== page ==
Throughout the Golden Age of Hollywood many actors came from many countries — and for many reasons not least to save their talented skins from wars, dictators and economic disaster — to cement their stardom via Hollywood.
Of course in the days of silent movies this was easy. They had FACES then, and faces were all that were necessary. Some of the biggest stars of the silent cinema spoke little, if any, English. There was Garbo (Sweden), Pola Negri (Poland, via Germany), Emil Jannings (Germany), and Eric von Strohiem (Austria).
Even after talkies arrived those who were Stars in their own country still came to Hollywood to gain “real” international fame. Think of Ingrid Bergman, Charles Boyer and Hedy Lamarr (pictured above), Laurence Olivier, and even Carmen Miranda.
Before we get to Carmen, we should note that Lamarr’s introduction to Hollywood told volumes about the cultural hurdles faced by worldly wise Europeans seeking their cinematic fortunes in the less permissive (yes, less permissive) studio systems back then.
By the time she arrived in Hollywood office for the first time — at the age of 23 — Hedy had spent years leading the life of a sophisticated European aristocrat.
Born in 1914 to a solidly bourgeois Viennese family, she was by 16 already embarked on movie bit parts in silents produced at Vienna’s Sascha-Film Studio. Then that fateful journey to Prague in 1932.
She was offered a part in an Czech art film about a frustrated bride breaking free from a sexless marriage to an older man. The movie was title “Ecstasy,” and it involved full frontal nudity and scenes showing Hedy in the throes of intercourse with her young lover. The movie nearly shot down her Hollywood career before it even started.
On top of that Hedy — at the ripe age of 19 — had married an enormously rich Viennese arms merchant, and quit acting. Hedy was Fritz Mandl’s trophy wife, and the couple lived super-lavishly. There was the sumptuous 10-room Vienna apartment. Also, the seven servants, the nine chauffered autos and the the country home called Castle Schwarzenau.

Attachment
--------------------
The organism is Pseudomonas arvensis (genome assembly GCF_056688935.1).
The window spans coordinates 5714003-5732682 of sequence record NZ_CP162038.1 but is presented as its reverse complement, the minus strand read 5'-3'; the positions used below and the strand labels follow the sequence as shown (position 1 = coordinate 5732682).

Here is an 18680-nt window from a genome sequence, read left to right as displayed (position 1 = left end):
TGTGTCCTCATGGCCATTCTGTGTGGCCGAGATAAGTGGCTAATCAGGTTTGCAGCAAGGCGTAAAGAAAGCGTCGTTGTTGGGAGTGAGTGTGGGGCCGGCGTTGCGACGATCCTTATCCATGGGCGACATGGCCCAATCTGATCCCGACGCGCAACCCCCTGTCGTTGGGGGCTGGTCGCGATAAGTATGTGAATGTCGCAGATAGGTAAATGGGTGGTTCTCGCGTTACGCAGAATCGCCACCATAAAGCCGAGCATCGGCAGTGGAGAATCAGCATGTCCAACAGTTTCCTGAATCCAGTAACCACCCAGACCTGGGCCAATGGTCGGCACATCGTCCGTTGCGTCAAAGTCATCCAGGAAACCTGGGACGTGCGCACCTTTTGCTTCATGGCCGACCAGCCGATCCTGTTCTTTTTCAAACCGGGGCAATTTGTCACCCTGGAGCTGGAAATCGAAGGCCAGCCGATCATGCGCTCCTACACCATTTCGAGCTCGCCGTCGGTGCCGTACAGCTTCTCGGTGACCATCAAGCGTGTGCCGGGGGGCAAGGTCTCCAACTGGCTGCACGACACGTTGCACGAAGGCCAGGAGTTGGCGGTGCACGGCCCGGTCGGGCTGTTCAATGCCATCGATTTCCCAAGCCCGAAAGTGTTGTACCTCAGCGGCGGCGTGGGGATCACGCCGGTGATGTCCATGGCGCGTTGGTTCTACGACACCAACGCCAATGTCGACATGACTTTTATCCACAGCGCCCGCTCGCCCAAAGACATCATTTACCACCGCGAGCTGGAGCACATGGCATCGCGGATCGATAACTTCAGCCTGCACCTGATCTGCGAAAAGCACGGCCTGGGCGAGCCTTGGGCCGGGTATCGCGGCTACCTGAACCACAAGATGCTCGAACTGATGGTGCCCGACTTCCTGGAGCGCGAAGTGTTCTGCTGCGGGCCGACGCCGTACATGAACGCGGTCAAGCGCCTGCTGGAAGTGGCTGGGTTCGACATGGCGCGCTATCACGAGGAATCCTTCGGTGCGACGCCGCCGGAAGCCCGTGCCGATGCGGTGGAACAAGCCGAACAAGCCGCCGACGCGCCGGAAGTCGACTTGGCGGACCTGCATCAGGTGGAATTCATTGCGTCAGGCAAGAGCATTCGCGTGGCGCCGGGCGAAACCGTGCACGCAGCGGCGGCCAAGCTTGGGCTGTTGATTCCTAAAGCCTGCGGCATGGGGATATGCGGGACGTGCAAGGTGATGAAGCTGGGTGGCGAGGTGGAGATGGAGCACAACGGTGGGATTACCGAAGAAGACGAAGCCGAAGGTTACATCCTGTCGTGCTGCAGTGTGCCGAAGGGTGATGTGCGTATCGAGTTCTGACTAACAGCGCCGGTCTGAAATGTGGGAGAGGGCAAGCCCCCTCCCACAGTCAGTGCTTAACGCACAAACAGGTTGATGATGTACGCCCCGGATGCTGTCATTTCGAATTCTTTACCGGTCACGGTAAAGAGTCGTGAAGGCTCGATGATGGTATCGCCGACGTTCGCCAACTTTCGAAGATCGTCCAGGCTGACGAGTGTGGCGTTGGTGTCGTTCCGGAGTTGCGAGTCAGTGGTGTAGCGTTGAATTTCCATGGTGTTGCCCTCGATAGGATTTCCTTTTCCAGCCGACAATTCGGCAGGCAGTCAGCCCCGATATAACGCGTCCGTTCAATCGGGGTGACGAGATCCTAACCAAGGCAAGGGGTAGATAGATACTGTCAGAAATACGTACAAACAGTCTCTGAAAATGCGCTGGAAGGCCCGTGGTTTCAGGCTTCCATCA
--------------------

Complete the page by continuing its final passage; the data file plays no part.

Cut ahead years later to a luxury hotel suite in London. MGM boss Louis B. Mayer was sitting as tall as he could at his desk, opposite Hedy. By this time she was in her early 20’s, and had freed herself from the gilded but stifling marriage to Mandl. She wanted back into acting, and was interested in trying her luck in Hollywood.
“You’re lovely, my dear, but I have the family point of view,” enunciated Mayer. “At MGM we make clean pictures. We want our stars to lead clean lives. I don’t know what people would think about a girl who flits bare-assed around the screen.”
Bare-assed or not, Mayer wound up hiring Hedy (after trying to low-ball her with a financial offer she rejected out of hand).
Carmen had been a huge star in Brazil, but knew she had to come to the States if she ever wanted to be truly internationally known. Hollywood called her “The Brazilian Bombshell” and later, “Lady With the Tutti Frutti Hat.” (Dig the chapeau she is sporting in the above photo.)
Miranda was actually born (in 1909) in Portugal but moved with her family to Brazil. She designed hats as a very young woman before exploiting her acting and musical talents. She migrated to Hollywood via the New York stage, appearing in the 1939 Broadway review, Streets of Paris.
She was short (topping out at five feet), feisty and a lot of fun to watch onscreen. Check her out in 1941’s Weekend In Havana, 1942’s Springtime in the Rockies and 1947’s Copacabana in which she shares top billing with Groucho Marx. She married badly but for religious reasons (she was Roman Catholic) she stuck it out until her death in 1955, at 46.